In the expanded image, the area containing the QR code data is basically connected to form a large area containing the entire QR code.
The total processing time is about 0.4ms, including 0.2ms DRP library loading time and 0.2ms image data processing time.
At this point, by calling OpenCV’s FindContour method for dilated image, we can get the outer contours of all the highlighted parts in this frame of the image and the smallest bounding rectangle of each contour.
We will determine the aspect ratio, area, location, and other information of the contour one by one and filter out the contour most likely to contain the QR code.
If they don’t match, we will sample the next frame.
This step is implemented by the CPU and will take about 4ms.
The rectangle with a rotation angle in the figure is the outline of the QR code area. Later we will adjust this rotated rectangle to a graph with an inclination of 0 degrees for finer feature detection.
The coordinates of the four vertices of the smallest bounding rectangle will be converted into the coordinates of the original input image, which are used to crop the area containing the QR code from the original image.
To ensure the accuracy of the identification feature extraction of the QR code, we will crop the original QR code image in Bayer format from the MIPI input buffer.
At this time, we load a bayer2gray_cropping DRP library to crop the image from the MIPI buffer. The cropping position is the coordinates of the four vertices of the smallest bounding rectangle in Step 4 in the MIPI buffer.
This bayer2gray_cropping only occupies the hardware resources of one tile and has the ability to run six tiles in parallel, so we will use 6 Tiles DRP for parallel processing.
It will take about 0.6ms for this step, the loading time of DRP is 0.25ms, and the execution time is about 0.35ms
The left side of the figure below is a cropped grayscale image with a rotation angle, in which four green vertices can be obtained from the contour information in Step 4.
In this step, we use the CPU to implement a simple Keystone and zoom function to map the images in the four green vertices to the buffer on the right. The keystone correction here is simply to extract or repeat the original pixels without generating new points.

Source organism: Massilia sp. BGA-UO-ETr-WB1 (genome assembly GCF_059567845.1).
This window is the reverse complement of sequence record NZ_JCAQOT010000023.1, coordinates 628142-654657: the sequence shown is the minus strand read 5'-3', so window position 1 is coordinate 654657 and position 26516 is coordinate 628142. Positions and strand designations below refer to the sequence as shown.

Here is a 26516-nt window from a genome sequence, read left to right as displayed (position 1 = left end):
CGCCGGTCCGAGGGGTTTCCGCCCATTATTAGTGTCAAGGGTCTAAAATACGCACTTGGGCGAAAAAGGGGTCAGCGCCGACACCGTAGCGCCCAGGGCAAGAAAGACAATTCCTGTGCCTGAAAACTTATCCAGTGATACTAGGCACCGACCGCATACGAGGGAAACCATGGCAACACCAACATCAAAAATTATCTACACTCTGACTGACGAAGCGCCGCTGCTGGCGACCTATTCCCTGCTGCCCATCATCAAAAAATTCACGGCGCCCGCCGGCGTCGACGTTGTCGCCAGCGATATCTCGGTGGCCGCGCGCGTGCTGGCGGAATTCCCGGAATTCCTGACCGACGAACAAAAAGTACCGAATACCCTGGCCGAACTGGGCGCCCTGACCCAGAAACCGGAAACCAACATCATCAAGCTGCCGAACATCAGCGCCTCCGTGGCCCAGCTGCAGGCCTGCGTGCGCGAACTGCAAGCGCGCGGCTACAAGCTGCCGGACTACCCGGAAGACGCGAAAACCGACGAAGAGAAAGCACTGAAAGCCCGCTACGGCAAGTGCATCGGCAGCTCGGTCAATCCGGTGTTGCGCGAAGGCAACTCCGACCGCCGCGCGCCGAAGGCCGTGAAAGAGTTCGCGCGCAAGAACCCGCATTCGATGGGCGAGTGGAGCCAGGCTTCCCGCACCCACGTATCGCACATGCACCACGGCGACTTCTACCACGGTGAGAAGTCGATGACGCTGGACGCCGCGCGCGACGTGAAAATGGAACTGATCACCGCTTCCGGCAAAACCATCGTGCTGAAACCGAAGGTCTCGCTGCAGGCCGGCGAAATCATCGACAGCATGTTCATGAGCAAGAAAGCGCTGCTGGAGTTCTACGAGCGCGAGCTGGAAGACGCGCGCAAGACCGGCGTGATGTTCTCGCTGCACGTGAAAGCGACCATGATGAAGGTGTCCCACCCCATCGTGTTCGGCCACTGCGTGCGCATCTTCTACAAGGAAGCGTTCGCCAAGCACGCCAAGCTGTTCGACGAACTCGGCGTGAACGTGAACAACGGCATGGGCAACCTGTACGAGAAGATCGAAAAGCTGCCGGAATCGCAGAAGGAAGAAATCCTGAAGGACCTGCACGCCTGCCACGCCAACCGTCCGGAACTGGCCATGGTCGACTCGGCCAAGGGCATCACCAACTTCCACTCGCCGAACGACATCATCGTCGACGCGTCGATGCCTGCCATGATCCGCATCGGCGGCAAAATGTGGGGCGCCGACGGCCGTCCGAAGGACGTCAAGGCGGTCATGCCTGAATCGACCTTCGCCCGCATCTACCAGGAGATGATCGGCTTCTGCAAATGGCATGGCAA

Therefore, it is a lossy but fast algorithm.
A more accurate algorithm can use the affine function in DRP, but it will consume more time.
After getting an image without rotation, we repeat the binarization adaptive processing in Step 2 to obtain a binarization image without rotation angle.
It takes about 0.5ms for this step.
Load the FindContour DRP library at this time to detect the contours of all the highlighted parts in the two-dimensional code image after binarization, and the detection result is the blue rectangular area in the image.
FindContour DRP library will output the location and size data of each contour.
All contour information will be saved for the next step 2d barcode symbols detection.
This process takes about 1.4ms in total, including 0.4ms for DRP library loading and 1.0ms for processing.
At this point, we have obtained the coordinate information of all contours in the QR code image. We can easily recognize if they are QR code, Micro QR code, Han Xin code, or Aztec code by the corresponding position of the contour relative to the QR code, whether it is a square contour, contains a symmetrical sub-contour, or contains an eccentric sub-contour.
For DataMatrix detection, we can take advantage of the feature that DRP does not consume CPU load when DRP is running. During the DRP processing in step 8 (1ms DRP execution period), the CPU will calculate the sum statistics of each row and column of the image at the same time, so that enables DRP and CPU run in parallel
Let us review the following nine steps of processing:
We can complete the detection of five different coded QR code types within 8ms, mainly due to:
- Implementation of the DRP library with parallel processing capabilities
- Implementation of multiple DRP libraries at the same time to process multiple areas of a frame of the image at the same time
- During DRP processing, run multiple CPU operations in parallel.
- Seamlessly implement Hardware DRP acceleration processing and OpenCV software processing
At this time, if the cropped two-dimensional code image is handed over to the subsequent corresponding decoder for decoding, it will greatly shorten the processing time of multi-type two-dimensional code decoding.
You can see the result of the real-time detection of a fast-rotating and transform-encoding image in the following video.